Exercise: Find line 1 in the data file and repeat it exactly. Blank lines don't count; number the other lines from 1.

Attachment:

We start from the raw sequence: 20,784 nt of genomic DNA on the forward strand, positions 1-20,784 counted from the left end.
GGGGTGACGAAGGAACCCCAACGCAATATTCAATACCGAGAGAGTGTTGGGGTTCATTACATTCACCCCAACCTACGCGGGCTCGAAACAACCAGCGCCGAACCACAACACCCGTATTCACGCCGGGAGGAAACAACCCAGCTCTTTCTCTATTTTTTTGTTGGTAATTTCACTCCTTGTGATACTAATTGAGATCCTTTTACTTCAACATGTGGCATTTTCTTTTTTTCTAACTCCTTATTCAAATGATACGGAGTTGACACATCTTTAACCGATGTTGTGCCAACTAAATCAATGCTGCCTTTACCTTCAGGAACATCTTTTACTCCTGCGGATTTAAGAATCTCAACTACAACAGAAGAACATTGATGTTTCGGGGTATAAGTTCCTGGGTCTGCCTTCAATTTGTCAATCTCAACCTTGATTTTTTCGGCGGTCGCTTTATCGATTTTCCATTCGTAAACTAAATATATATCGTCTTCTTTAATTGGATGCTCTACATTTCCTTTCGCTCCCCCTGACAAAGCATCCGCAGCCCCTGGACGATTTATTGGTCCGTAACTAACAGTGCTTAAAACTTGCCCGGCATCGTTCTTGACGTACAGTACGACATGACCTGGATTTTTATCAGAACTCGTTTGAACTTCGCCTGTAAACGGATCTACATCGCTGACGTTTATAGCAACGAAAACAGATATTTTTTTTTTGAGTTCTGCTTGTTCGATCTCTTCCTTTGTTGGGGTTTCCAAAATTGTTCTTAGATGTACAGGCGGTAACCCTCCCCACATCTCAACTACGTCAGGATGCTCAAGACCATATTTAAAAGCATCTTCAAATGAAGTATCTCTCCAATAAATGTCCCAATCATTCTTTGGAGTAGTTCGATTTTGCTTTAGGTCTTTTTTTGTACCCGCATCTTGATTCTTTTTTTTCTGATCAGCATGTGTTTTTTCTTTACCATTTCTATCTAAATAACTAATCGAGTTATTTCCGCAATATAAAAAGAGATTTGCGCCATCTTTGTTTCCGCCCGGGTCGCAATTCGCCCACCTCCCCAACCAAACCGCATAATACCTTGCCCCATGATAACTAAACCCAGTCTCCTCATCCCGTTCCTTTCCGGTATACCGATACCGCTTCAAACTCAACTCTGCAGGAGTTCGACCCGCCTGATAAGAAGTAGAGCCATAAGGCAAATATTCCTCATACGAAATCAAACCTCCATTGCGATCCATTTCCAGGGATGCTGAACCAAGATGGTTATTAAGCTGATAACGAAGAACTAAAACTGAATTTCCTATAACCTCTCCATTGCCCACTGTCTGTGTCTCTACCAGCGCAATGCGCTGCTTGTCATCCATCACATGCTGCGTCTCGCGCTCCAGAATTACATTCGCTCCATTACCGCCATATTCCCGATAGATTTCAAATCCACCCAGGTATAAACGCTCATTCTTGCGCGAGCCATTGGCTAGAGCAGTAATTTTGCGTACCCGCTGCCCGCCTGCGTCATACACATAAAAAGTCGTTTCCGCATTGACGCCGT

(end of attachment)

We start from the raw sequence: 20,784 nt of genomic DNA on the forward strand, positions 1-20,784 counted from the left end.